Large Hadron Collider launched after three years

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 The Large Hadron Collider is launched after a three-year break

The European Center for Nuclear Research (CERN) on Tuesday, July 5, after a three-year break, re-launches the Large Hadron Collider (LHC), which is the world's most powerful particle accelerator , according to Deutsche Welle.

The LHC will operate around the clock for almost four years at a record energy of 13.6 trillion electron volts (TeV), providing greater accuracy and discovery potential than ever before.

CERN explains that first of all, scientists intend to use the collider to investigate the nature of the Higgs boson – fundamental particle discovered in 2012, as well as deepen your understanding of the universe by studying the nature of baryon asymmetry (the predominance of matter over antimatter in the visible part of the universe) and the stability of the vacuum in the universe. In addition, it is planned to continue searching for the decays of the Higgs boson into dark matter particles.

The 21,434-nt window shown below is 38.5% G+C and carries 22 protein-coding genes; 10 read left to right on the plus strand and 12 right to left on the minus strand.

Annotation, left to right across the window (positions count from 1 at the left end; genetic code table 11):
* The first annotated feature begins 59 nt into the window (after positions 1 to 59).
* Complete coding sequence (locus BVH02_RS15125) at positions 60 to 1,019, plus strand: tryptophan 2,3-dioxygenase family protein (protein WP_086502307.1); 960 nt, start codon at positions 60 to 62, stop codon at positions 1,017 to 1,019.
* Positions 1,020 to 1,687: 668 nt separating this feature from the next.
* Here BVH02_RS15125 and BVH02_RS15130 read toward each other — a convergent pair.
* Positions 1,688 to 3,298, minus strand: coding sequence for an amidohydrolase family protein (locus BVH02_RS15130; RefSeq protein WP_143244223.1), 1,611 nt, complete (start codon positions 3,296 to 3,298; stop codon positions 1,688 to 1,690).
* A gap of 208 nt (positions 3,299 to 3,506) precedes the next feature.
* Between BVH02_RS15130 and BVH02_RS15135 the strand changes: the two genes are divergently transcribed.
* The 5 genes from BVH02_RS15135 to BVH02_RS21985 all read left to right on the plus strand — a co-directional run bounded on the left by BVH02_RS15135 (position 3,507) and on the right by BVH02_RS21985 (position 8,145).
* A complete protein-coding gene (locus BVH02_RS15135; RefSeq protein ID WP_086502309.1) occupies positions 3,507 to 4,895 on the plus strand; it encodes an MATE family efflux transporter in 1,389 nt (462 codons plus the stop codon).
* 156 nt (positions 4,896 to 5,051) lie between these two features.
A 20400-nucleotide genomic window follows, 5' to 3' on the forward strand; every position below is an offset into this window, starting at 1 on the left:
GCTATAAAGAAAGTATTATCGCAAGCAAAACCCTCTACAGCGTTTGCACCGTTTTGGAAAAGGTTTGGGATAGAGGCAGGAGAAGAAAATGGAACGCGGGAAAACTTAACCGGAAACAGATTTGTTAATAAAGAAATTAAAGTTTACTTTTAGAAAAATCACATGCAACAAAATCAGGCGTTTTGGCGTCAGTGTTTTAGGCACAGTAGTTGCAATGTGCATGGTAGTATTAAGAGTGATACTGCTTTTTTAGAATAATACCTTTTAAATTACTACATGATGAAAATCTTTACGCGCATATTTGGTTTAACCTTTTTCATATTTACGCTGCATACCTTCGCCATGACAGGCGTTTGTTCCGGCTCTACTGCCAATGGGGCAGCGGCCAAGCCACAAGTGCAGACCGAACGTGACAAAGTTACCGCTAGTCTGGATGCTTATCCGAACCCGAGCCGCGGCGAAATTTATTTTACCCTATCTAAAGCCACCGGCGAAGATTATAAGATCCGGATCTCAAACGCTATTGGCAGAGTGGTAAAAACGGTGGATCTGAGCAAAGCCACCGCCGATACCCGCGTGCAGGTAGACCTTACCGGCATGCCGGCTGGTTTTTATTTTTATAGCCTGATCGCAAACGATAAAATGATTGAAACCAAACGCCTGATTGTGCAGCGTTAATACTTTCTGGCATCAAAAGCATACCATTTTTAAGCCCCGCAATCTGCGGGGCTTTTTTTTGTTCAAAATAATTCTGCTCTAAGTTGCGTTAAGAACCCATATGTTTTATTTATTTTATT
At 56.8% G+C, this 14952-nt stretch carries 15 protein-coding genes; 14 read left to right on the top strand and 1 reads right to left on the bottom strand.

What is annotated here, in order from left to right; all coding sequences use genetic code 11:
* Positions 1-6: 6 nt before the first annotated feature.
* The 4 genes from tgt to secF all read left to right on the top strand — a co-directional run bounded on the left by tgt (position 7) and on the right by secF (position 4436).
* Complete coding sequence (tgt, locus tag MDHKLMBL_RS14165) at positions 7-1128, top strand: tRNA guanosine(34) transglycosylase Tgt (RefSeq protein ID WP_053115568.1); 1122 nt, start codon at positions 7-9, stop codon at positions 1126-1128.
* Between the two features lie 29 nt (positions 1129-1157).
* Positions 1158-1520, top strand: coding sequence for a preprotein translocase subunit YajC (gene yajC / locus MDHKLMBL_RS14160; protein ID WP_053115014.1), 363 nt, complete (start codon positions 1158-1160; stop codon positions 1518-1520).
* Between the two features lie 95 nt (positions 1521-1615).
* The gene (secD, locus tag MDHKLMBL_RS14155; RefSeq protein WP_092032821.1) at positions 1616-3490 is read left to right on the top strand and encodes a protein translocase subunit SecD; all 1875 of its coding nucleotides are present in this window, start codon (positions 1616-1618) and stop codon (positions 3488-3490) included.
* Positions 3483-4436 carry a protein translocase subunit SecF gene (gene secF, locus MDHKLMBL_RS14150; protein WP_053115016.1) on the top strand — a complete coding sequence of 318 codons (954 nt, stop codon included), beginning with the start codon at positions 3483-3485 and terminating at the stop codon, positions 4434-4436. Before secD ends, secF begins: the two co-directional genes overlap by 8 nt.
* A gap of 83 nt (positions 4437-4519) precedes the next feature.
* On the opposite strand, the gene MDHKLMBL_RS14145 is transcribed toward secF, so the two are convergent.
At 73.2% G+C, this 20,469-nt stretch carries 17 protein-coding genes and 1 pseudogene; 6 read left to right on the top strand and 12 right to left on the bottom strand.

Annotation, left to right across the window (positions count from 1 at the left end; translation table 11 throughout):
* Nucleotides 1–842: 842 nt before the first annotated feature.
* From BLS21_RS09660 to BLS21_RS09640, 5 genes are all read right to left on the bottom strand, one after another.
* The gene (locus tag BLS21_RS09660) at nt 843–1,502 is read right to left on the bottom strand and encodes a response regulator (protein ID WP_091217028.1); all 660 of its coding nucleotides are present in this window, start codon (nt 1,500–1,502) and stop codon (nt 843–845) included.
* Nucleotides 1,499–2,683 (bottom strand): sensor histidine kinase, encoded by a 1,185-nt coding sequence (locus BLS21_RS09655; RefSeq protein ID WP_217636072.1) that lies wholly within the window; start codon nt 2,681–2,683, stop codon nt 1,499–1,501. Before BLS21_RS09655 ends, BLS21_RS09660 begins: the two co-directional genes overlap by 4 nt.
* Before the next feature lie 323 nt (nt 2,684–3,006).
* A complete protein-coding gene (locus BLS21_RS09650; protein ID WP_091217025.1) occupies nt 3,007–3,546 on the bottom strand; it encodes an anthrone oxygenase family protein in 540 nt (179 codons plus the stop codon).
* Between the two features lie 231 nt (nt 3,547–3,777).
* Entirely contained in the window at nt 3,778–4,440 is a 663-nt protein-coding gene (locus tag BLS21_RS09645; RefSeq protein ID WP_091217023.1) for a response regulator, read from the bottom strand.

The Large Hadron Collider was built during 1998-2008 at a depth of 100 meters under the territories of France and Switzerland and is a ring tunnel 27 kilometers long . It houses an accelerator of charged elementary particles (protons). When colliding at speeds close to the speed of light, new elementary particles should be born.

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